A Tale of A Tub

Looking for Jesus
February 9 – April 9, 2017

In his work, Jonathas de Andrade focuses on personal histories and brings them into contact with the social, political, and ideological realities in which these histories occur. From a private and intimate perspective, he sheds new light on social issues, such as the notion of failed modernism, cultural amnesia, and issues of representation. His anthropological research poses a new perspective on historical and current events through the fictionalisation of universal truths. The artist often works with documentary material, which forms the basis of his exploration into the social and cultural conditions of the place where he works. This historical material becomes interwoven with his own findings and imagination, creating an intricate web of fact and fiction. In doing so, De Andrade is able to make social dynamics and internal power relations visible and palpable in a subtle manner.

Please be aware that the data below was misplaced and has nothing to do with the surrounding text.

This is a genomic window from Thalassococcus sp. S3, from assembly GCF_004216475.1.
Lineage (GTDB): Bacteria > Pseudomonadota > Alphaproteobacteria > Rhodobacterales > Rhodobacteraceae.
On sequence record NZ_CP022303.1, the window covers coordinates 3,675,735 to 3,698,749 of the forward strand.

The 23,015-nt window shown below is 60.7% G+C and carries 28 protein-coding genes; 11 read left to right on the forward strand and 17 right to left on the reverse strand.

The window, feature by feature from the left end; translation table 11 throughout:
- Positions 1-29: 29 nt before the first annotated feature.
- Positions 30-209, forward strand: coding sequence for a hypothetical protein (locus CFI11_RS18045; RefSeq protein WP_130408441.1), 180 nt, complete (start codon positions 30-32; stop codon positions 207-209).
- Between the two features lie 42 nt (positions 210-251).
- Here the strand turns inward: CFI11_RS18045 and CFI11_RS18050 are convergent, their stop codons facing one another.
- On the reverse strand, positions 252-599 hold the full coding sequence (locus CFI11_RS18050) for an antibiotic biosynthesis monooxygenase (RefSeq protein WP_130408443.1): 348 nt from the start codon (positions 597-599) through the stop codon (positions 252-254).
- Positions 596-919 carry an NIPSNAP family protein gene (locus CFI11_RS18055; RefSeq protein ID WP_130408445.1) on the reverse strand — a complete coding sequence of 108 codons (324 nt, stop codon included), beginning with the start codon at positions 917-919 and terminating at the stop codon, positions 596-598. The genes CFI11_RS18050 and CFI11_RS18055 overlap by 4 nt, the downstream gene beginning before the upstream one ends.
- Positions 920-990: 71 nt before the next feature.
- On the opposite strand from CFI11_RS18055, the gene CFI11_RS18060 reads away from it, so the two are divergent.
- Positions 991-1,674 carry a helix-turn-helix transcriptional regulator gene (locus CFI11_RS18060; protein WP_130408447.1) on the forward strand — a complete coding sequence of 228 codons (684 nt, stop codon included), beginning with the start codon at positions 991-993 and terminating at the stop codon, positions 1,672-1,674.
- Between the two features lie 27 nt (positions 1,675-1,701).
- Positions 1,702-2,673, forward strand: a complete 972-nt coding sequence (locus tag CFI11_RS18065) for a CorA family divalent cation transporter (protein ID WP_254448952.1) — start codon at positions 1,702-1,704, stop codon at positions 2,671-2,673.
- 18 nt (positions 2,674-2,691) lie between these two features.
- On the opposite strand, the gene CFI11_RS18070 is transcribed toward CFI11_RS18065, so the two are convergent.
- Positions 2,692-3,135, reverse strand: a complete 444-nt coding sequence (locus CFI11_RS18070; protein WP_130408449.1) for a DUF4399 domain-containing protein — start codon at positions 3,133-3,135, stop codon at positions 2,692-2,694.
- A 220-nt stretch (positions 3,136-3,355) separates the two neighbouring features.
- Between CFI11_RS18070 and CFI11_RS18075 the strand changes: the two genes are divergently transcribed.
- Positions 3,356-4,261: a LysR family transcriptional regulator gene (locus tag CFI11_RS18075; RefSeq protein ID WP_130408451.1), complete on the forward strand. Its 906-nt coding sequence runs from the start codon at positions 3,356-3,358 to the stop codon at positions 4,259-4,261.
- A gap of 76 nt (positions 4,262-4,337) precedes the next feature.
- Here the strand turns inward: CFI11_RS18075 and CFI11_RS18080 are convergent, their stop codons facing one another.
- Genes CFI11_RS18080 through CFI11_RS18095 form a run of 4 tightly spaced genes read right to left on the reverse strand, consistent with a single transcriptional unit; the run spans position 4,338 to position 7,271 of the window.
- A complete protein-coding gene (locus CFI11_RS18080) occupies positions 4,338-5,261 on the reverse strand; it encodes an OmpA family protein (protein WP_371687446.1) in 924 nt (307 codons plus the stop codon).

A Tale of A Tub invites the Brazilian artist Jonathas de Andrade as the second participant of its International Residency Program. The point of departure for the invitation was the artist’s project Looking for Jesus, which he developed during a stay in Amman, Jordan. There he started looking for an alternative and contemporary version of the face of Jesus: a face that complies with a non-western standard of beauty. The twenty portraits that De Andrade presents as a possible Jesus do not depict the white man with blue eyes we know from Western iconography.

De Andrade interviewed the twenty portrayed men in Amman and asked them what they thought of a contemporary version of Jesus. As such the artist brings up the complex relationship between East and West, and between Christian iconography—in which the image of Jesus is widespread—and Islam—which forbids the representation of God and his prophets. Simultaneously De Andrade decolonises the dominant image of Jesus from the Western canon by presenting the new Jesus with an Arab appearance.

Visitors to the exhibition at A Tale of A Tub are invited to select the new face of Jesus out of the twenty portraits. In doing so, De Andrade organises an alternative election which coincides with the Dutch parliamentary elections of that year. During a time of increasing fear around the adoption of “the other”, De Andrade breaks with existing and threatening image-making in an urgent and timely manner.


Looking for Jesus is supported by OUTSET Netherlands, Mondriaan Fonds and Crown Fine Art.